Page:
Being the best neighbors possible is almost without exception the goal of community nightlife businesses. They could use a hospitable helping hand instead of a slap in the face from D.C. politicians.

 

Mark Lee is a long-time entrepreneur and community business advocate. Follow on Twitter: @MarkLeeDC. Reach him at OurBusinessMatters@gmail.com.

  • Martin J Beam

    Mark, great article. You nailed the massive amount of problems with this proposal and actually made a sensible proposal. I am an acoustical consultant and am often hired either prior to an establishment opening or after receiving complaints from neighbors to mitigate the sound. We are also often hired by the neighbors to determine if there is a violation and if so, the business causing the problem has almost always been willing to work with the neighbors to fix the problem. Your last statement also jibes with my experience, the last thing someone in the nightlife business wants is noise complaints from the neighbors and the reputable ones hire a qualified consultant to fix the problem.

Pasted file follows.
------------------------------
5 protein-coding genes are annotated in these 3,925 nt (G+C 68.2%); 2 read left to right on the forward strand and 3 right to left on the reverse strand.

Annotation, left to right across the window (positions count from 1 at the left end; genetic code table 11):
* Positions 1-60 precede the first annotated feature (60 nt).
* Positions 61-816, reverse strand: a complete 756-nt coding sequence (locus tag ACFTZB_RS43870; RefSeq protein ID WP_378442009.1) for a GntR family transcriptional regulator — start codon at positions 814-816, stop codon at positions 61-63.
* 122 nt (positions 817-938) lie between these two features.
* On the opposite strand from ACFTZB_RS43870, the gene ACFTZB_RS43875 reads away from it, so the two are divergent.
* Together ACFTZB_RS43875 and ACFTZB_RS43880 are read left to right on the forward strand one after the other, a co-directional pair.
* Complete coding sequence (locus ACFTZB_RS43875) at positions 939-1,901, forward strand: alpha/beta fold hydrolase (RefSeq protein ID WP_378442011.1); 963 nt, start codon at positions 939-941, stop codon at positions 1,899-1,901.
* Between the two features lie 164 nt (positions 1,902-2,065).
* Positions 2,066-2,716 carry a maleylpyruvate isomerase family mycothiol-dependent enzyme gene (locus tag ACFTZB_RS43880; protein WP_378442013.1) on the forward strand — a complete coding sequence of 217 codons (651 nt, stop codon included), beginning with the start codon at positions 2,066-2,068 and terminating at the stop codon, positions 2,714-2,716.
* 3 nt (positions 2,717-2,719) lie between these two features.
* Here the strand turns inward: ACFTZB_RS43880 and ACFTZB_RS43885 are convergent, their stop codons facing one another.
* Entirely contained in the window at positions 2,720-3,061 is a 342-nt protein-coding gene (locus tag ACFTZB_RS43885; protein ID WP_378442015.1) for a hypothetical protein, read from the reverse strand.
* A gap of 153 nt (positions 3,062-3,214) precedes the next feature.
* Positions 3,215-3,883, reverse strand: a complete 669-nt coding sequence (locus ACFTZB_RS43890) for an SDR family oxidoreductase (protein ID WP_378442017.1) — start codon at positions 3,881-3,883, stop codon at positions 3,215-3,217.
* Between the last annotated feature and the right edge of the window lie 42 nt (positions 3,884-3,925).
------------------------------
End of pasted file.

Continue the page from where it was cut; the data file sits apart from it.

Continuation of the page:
• Onedc Guy

    Regardless of the solution proposed, someone finally has the cajones to point out that this is a real problem.

  • Marc

    One thing that is somewhat related to this is that Steve Lambert, one of D.C.’s most visible talent buyers/booking managers/promoters, is announcing a call-to-arms for bands: “All bands in DC. Wake up, they are trying to shut down the scene and music venues.”

    Does no one else see the irony of a person whose self-aggrandizing behavior and appalling lack of respect for local D.C. musicians since his arrival in 2006, now is making a plea of solidarity to the very musicians/bands he continues to marginalize? Steve Lambert doesn’t care about the scene or the bands, beyond their capacity to serve his own aspirations. He is a paradigm of a shady, despicable business player with zero regard for the fallout of his methods at the expense of quality artists.

    While this issue requires collective attention, the last person any self-respecting musician/band should align themselves with is Steve Lambert, whose power position in the D.C. music scene has resulted in a significant decline of support and opportunities for quality local bands and will continue thus until his removal/departure.